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Brentuximab Vedotin in Pediatric Hodgkin’s Lymphoma

Brentuximab vedotin provided “superior efficacy” in children, adolescents, and young adults with advanced-stage Hodgkin’s lymphoma when combined with multiagent chemotherapy, a phase 3 trial shows, with no increase in the incidence of toxic effects at 3 years. The CD30-directed antibody–drug conjugate has been shown effective in adults with this condition, but with greater toxicity than chemotherapy alone.

Participants in the open-label, randomized trial were 2 to 21 years of age and had previously untreated Hodgkin’s lymphoma of stage IIB with bulk tumor or stage IIIB, IVA, or IVB. They received five 21-day cycles of brentuximab vedotin with doxorubicin, vincristine, etoposide, prednisone, and cyclophosphamide or the standard pediatric regimen of doxorubicin, bleomycin, vincristine, etoposide, prednisone, and cyclophosphamide, with these results based on a primary endpoint of event-free survival: “Of 600 patients who were enrolled across 153 institutions, 587 were eligible. At a median follow-up of 42.1 months (range, 0.1 to 80.9), the 3-year event-free survival was 92.1% (95% confidence interval [CI], 88.4 to 94.7) in the brentuximab vedotin group, as compared with 82.5% (95% CI, 77.4 to 86.5) in the standard-care group (hazard ratio for event or death, 0.41; 95% CI, 0.25 to 0.67; P <0.001). The percentage of patients who received involved-site radiation therapy did not differ substantially between the brentuximab vedotin group and the standard-care group (53.4% and 56.8%, respectively). Toxic effects were similar in the two groups. Overall survival at 3 years was 99.3% (95% CI, 97.3 to 99.8) in the brentuximab vedotin group and 98.5% (95% CI, 96.0 to 99.4) in the standard-care group.”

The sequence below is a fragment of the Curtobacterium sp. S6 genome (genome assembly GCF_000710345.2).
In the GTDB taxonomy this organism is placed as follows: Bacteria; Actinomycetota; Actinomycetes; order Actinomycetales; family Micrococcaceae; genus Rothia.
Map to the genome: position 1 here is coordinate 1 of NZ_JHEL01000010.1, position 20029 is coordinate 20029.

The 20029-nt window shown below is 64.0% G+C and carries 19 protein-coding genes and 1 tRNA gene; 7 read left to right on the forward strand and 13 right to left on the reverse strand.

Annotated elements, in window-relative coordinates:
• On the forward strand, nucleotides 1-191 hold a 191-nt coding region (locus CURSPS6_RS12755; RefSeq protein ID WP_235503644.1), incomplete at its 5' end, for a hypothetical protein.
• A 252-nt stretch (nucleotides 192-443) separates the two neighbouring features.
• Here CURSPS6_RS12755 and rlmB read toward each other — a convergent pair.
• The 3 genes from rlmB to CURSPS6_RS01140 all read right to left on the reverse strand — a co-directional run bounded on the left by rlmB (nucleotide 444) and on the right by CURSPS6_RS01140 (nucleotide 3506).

Editorial: “The important question is how to decrease radiation therapy in the pediatric setting,” editorialists write. “Omitting obligatory radiation therapy to bulky tumors has been successfully applied in adults and is a testable question for future clinical trials involving children. Intensification of first-line therapy with immune checkpoint inhibitors or other emerging immune-based therapies may also reduce the use of radiation therapy. Finally, to overcome false positive results on PET, new tumor-specific methods, such as assessment of circulating tumor DNA, should be studied.”

Source: New England Journal of Medicine